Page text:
« Reply #4 on: October 02, 2017, 01:41:32 PM »
Can't imagine how you would build a robot or remote controlled vehicle to pick wild oats, AND make it cheaper, faster and more reliable than people.
You are VERY right on making it faster. Also, the ideology behind means that there is at least one real person steering the device. So that might save the cost of one person.

Being MORE reliable - maybe not. Being easier to work with ... depends on how well the thing was designed.
The cost of a device like this depends also on design. With mass production the cost can be pushed down to unbelievable figures. I am also sure that the camera system can use filters to make the weed stand out better.

Many nordic countries have fluctuating weather conditions around August and September (the harvesting time). If it is raining cats and dogs the crop will be somewhat spoiled - too wet to be harvested or has to be dried with high cost. However, no matter what kind of weather it is or whether the harvesting succeeds - the wild oat MUST be eradicated. The alternative is a multi-year long quarantine which is really costly.

There is yet another point of view into this. The great internet.
How about playing weed-hunt and get paid to do that ?
If You are a person with disabilities and want to do something meaninful then this might be one way to go.

Also, it does not need to be limited on picking weed into a plastic bag for burning - one could also harvest some actual crop like apples or herbs.

Finally - I like challenges - and finally after finally this might never become a commercial product but it will be fun to fabricate it.

Offline RotarySMP

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Re: Remote contrtolled manipulator to eradicate common wild oat
« Reply #5 on: October 03, 2017, 04:23:07 AM »
Great project concept.

Why the human? Given the cost of labour northern europe, completly eliminating the need for labour in this process must be an attractive goal.  What about splitting the spotting and pulling into two separate datalinked machines. The spotting sounds like the perfect application for a flying drone, which could quickly survey the field and pinpoint the wild oats, meaning the walker can save time manoeuvring directly to the suspect, rather than surveying a whole field.

How are you thinking about doing the machine identification? Is there some obvious difference such a reflectivity a certain spectrum, or are you going to need a neural networks based recognition software and do some training for it to recognise leaf features?

How hard is it to pull these weeds? When I think of the weeds in my rose garden, there are some with strong stalks and weak roots which are easy to pull, and then there are the barstards with weak stalks and strong roots which just break off and grow straight back.

Will this walker be tethered to the drivers vehicle for electrical power, or autonomous. You would need a lot of power to do a whole field on autonomous battery power.
Mark


Offline eskoilola

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Re: Remote contrtolled manipulator to eradicate common wild oat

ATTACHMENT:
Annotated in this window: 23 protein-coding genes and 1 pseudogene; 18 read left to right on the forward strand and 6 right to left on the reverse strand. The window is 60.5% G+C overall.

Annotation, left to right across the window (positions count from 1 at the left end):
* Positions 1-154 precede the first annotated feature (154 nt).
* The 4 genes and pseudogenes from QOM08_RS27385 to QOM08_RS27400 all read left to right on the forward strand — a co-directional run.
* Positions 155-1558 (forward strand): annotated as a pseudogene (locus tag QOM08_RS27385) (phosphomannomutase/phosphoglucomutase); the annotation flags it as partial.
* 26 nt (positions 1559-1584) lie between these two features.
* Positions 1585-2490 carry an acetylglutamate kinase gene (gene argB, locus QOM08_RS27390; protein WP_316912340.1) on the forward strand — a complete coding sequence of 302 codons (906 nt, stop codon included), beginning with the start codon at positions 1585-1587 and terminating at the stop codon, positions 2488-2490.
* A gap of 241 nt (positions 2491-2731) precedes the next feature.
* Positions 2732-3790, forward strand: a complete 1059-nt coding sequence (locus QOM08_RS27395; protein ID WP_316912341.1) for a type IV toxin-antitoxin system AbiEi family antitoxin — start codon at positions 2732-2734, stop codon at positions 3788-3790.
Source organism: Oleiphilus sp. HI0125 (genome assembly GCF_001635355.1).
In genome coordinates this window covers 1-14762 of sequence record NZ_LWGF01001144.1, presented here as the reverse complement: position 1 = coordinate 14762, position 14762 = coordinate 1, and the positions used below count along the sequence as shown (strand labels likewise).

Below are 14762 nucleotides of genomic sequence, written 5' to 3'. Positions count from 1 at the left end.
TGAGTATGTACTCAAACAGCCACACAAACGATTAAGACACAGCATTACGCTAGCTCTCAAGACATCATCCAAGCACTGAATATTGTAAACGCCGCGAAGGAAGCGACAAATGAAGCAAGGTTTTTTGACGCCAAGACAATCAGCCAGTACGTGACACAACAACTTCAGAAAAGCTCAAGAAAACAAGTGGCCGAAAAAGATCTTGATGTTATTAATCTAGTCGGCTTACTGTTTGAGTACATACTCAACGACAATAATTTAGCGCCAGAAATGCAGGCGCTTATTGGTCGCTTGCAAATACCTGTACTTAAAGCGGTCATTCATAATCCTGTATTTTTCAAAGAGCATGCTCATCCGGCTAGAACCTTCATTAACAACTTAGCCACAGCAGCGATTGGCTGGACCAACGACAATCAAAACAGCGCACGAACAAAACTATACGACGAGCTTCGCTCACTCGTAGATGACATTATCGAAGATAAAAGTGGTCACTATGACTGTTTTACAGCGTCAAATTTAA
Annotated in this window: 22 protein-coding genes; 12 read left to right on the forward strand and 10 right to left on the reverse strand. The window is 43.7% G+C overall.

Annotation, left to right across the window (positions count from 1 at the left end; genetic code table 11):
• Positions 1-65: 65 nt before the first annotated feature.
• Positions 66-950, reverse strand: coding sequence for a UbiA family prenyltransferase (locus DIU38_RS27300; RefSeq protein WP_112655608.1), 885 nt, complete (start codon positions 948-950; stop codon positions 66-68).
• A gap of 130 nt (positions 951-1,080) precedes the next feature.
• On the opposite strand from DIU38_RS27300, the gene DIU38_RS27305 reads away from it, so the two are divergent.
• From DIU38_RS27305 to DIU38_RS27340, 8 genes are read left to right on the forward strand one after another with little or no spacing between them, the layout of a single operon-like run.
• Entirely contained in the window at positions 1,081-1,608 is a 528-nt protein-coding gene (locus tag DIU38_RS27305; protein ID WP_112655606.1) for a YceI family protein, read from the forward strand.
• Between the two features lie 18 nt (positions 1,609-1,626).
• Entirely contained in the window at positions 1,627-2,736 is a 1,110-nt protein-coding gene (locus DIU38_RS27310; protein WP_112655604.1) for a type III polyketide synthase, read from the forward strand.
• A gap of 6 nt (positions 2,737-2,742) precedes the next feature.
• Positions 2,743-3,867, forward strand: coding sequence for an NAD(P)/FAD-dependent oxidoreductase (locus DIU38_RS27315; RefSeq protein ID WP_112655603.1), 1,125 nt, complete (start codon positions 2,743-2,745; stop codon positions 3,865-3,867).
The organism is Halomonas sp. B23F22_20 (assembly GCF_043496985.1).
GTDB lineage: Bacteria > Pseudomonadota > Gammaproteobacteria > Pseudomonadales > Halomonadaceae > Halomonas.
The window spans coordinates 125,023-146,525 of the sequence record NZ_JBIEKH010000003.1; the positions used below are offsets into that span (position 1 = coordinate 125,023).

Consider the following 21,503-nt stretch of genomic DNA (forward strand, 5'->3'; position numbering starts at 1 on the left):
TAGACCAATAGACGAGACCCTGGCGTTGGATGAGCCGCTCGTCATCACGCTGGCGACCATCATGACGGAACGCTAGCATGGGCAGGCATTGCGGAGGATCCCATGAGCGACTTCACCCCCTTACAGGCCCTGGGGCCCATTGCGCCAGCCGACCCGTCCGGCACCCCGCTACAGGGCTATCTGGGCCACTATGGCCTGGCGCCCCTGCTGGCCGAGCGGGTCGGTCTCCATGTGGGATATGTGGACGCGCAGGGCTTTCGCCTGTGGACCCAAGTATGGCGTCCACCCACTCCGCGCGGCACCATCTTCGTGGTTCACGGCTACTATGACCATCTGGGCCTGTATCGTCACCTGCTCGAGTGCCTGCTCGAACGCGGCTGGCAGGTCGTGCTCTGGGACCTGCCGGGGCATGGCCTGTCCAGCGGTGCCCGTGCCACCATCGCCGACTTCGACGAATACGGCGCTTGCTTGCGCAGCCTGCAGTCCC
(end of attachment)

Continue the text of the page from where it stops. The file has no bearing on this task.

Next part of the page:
« Reply #6 on: October 03, 2017, 05:27:56 AM »
Why the human?
As much as I like the idea of having an autonomous machine left alone in the field outrooting the weeds I really hate the idea of machines completely replacing humans. Maybe I am a communist?
The best neural network by far is sitting right between our ears. I have been working with neural networks, genetic algorithms and whatnot with my daily job. These have limitations and require a slow and painful learning which in this case might become quite overwhelming because of the diversity on the tasks.

How are you thinking about doing the machine identification?
I assume You mean the regognition of the bad guys here. Obviously it has to do with some sort of optical regognition. I am pretty sure that the weeds have some optical properties that the actual crops do not have. For example how do they react on UV light or other parts of the light spectrum? The result could be superimposed on top of video feed to make the weeds stand out.

What about splitting the spotting and pulling into two separate datalinked machines.
The walker itself must be linked to a server with a data link. Analyzing the entire field in advance with a drone or similar is tempting as this would help in finding the weeds as the viewing angle is different. This also means that it should be possible to clearly identify the weeds. What it also means is accurate navigation. Is it possible to do this without accurate navigation?

How hard is it to pull these weeds?
It depends on the weed and the soil. The wild oat has to be pulled all the way out - roots and all. If my memory serves me correctly these are not that hard to pull out but the top of the plant is quite weak so it has to be gripped near ground. It could be a pair of rolls for example. Sort of a mangle.

You would need a lot of power to do a whole field
Correct. Therefore some sort of a generator must be on board. Battery is definitely not an option. The construction should be such that almost any generator with suitable AC output can be used.

Offline CrazyModder

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Re: Remote contrtolled manipulator to eradicate common wild oat
« Reply #7 on: October 03, 2017, 06:22:17 AM »